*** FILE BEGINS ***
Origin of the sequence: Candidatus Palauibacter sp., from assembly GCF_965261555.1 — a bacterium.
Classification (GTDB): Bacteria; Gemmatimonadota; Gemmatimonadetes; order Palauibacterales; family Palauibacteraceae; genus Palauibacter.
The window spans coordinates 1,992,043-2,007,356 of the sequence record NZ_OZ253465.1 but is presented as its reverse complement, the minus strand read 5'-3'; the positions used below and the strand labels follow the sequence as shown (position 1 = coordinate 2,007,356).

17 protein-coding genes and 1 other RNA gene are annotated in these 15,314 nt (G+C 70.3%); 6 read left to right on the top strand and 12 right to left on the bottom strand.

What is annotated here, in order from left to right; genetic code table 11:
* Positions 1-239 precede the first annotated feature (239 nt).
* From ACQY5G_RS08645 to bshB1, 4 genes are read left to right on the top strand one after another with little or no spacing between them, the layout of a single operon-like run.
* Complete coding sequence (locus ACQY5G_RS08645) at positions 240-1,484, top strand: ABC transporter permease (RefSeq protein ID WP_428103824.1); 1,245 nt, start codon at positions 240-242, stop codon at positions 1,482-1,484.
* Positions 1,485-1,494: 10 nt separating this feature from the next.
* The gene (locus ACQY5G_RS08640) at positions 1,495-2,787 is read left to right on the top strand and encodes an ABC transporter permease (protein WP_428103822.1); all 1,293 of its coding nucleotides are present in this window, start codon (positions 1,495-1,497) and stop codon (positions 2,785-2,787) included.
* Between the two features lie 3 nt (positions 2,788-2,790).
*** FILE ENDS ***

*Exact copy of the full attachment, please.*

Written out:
Origin of the sequence: Candidatus Palauibacter sp., from assembly GCF_965261555.1 — a bacterium.
Classification (GTDB): Bacteria; Gemmatimonadota; Gemmatimonadetes; order Palauibacterales; family Palauibacteraceae; genus Palauibacter.
The window spans coordinates 1,992,043-2,007,356 of the sequence record NZ_OZ253465.1 but is presented as its reverse complement, the minus strand read 5'-3'; the positions used below and the strand labels follow the sequence as shown (position 1 = coordinate 2,007,356).

17 protein-coding genes and 1 other RNA gene are annotated in these 15,314 nt (G+C 70.3%); 6 read left to right on the top strand and 12 right to left on the bottom strand.

What is annotated here, in order from left to right; genetic code table 11:
* Positions 1-239 precede the first annotated feature (239 nt).
* From ACQY5G_RS08645 to bshB1, 4 genes are read left to right on the top strand one after another with little or no spacing between them, the layout of a single operon-like run.
* Complete coding sequence (locus ACQY5G_RS08645) at positions 240-1,484, top strand: ABC transporter permease (RefSeq protein ID WP_428103824.1); 1,245 nt, start codon at positions 240-242, stop codon at positions 1,482-1,484.
* Positions 1,485-1,494: 10 nt separating this feature from the next.
* The gene (locus ACQY5G_RS08640) at positions 1,495-2,787 is read left to right on the top strand and encodes an ABC transporter permease (protein WP_428103822.1); all 1,293 of its coding nucleotides are present in this window, start codon (positions 1,495-1,497) and stop codon (positions 2,785-2,787) included.
* Between the two features lie 3 nt (positions 2,788-2,790).